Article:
thought i'd throw out a pic or two, just 'cause it's a little different to see.
i would kill to get any information on this that isn't just verbal, but i can't find a thing.
Israel became a recognized state in 1948, they needed to form an army, and they needed to train the army. in order to help train the army, they ordered 22 cal k98's.
i asked about this over on GUNBOARDS, and what little that is known, was that these are from either '48 or '49 ( no date on gun) and they are from a batch of only 2000 made.
1000 were marked and sent to south africa, and 1000 were marked for the Israeli Defence Forces.
AIM offered a limited number of them up for sale a few years ago @ $495, and i bought one to have at least one representative example of a military training gun.
i wish that the finish were better, but i should be happy that it isn't any worse. the very front is mostly worn off, but it gets much better the further to the rear you go.
the usual spring loaded floorplate has been replaced with a solid plate and a simple feedramp, the gun is loaded one cartridge at a time.
is it yards, or meters?......either way, it's weird to see the furthest distance as only 200.
this will keep the front sight hood from coming off....it's got a rivet in it. the thing may slide fore and aft, but it isn't coming off.
and who doesn't love seeing this on the reciever of a firearm?
a nice low serial number.
i'd like to say that it's all matching, and i'm sure it is, but there are actually very few parts with the serial number on them, unlike the nazi k98's that are stamped on eveything big enough to get a stamp on.
Probably a conversion/restamping of a German rifle. I have never seen or heard of any thing like it. Just a guess though.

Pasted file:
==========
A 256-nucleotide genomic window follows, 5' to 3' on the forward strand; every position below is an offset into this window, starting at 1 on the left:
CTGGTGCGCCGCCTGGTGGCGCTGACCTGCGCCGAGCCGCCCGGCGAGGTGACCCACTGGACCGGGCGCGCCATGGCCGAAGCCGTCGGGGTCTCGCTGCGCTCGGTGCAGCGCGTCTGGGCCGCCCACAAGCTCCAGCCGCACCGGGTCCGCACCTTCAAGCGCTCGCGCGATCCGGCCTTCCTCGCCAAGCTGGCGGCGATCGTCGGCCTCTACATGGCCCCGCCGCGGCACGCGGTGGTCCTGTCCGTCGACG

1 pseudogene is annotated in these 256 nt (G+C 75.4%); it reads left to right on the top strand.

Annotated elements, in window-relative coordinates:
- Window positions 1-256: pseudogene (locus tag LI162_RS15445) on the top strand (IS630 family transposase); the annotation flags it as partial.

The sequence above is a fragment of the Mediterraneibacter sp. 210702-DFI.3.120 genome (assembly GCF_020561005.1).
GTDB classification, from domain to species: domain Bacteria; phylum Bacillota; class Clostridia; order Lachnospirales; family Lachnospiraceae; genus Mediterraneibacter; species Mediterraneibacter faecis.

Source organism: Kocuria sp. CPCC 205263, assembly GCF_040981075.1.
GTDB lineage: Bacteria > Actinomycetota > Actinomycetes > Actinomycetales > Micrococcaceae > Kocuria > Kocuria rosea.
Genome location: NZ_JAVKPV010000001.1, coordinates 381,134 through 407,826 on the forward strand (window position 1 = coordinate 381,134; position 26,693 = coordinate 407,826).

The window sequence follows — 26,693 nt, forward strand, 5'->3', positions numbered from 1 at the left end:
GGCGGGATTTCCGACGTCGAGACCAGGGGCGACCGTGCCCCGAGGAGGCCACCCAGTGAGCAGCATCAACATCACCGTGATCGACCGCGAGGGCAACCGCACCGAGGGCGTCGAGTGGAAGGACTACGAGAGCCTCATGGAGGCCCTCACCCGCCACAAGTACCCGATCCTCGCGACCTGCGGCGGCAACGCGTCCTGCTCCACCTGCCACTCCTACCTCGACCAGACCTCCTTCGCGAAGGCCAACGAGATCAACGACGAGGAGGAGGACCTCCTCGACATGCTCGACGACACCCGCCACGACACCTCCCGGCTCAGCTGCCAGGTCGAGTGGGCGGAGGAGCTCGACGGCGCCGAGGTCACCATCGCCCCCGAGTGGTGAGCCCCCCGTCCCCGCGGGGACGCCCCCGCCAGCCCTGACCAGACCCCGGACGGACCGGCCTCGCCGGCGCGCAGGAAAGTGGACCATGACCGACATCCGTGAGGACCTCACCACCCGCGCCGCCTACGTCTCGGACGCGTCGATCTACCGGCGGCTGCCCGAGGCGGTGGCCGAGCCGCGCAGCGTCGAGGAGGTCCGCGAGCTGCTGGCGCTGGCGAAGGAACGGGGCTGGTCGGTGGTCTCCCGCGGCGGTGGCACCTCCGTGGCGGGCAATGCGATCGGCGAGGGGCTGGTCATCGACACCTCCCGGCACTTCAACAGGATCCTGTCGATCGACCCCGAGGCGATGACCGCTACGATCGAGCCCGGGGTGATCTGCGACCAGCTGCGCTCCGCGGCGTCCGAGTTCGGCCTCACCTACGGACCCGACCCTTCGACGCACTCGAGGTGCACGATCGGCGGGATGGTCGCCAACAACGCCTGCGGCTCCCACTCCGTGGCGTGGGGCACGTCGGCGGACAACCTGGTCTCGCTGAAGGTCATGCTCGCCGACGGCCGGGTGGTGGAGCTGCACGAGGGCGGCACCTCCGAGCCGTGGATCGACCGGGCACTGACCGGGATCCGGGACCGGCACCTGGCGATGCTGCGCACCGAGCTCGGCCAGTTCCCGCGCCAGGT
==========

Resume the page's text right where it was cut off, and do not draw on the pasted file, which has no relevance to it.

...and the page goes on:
A great piece to have in any condition.
there was mention to watch out for conversions.
this was purpose-built by fn as a .22 trainer.
i'm pretty sure of what i have, just wished i could find out more. i posted mostly because it's c&r, and you won't come across a ton of them.
it's been quite awhile since i checked over on GUNBOARDS about these, but i cruised on over and grabbed a link.
well, damn. i can't figure out how to access the gunboards archive, so this is the only link for now.
How does it shoot?
i'm doing my winter check on all my guns, and just finished that one. the bore is excellent, and it comes with 16 count rifling.
the thing hit dead-on right as i got it, no adjustment needed.
i have to admit, i like a good kick and a loud bang, so i rarely shoot it.
it was more of an impulse buy, i just thought i had to have it to fill a small catagory, aim only had 40 for sale, so i scooped it up.
it mostly sits in the back of the safe with the others i never seem to shoot enough.
great gun though,some history, not many made, i'm happy to have it.
I'll have to keep an eye out for them, I almost bought one when AIM had the sale, figured it would be good for practice since I shoot a lot of .22 already, but wish mine was more full-size for practice.
i never realized how many .22 military training rifles there are.
a lot of sales adds are sensationalized, so when aim had the ol' "rare israeli 22 cal training rifle...only 40 available" add, i went to learn first.
i love ar15.com, don't get me wrong, but for serious, no-bs learning on older stuff, you really can't beat GUNBOARDS.
i cruised over there to their dedicated .22 cal military training rifle forum, and my eyes were opened. those things are far more prevalent, than i ever thought. i saw that training rifles could be a whole collectors' catagory by themselves, and i thought to at least get one to represent the catagory.
it was keeping with a militery rifle theme, which is what i try to follow. i don't have any "regular" guns at all.
one of the admins over there runs the michigan collectables museum/ michigan historical collectors' society/ something close to that, knows his shit, and he provided enough info on the israeli gun, that i knew i better jump on that small and short window of oportunity and get one.
i'm not a super-serious collector, but i at least try somewhat, and this makes a good addition.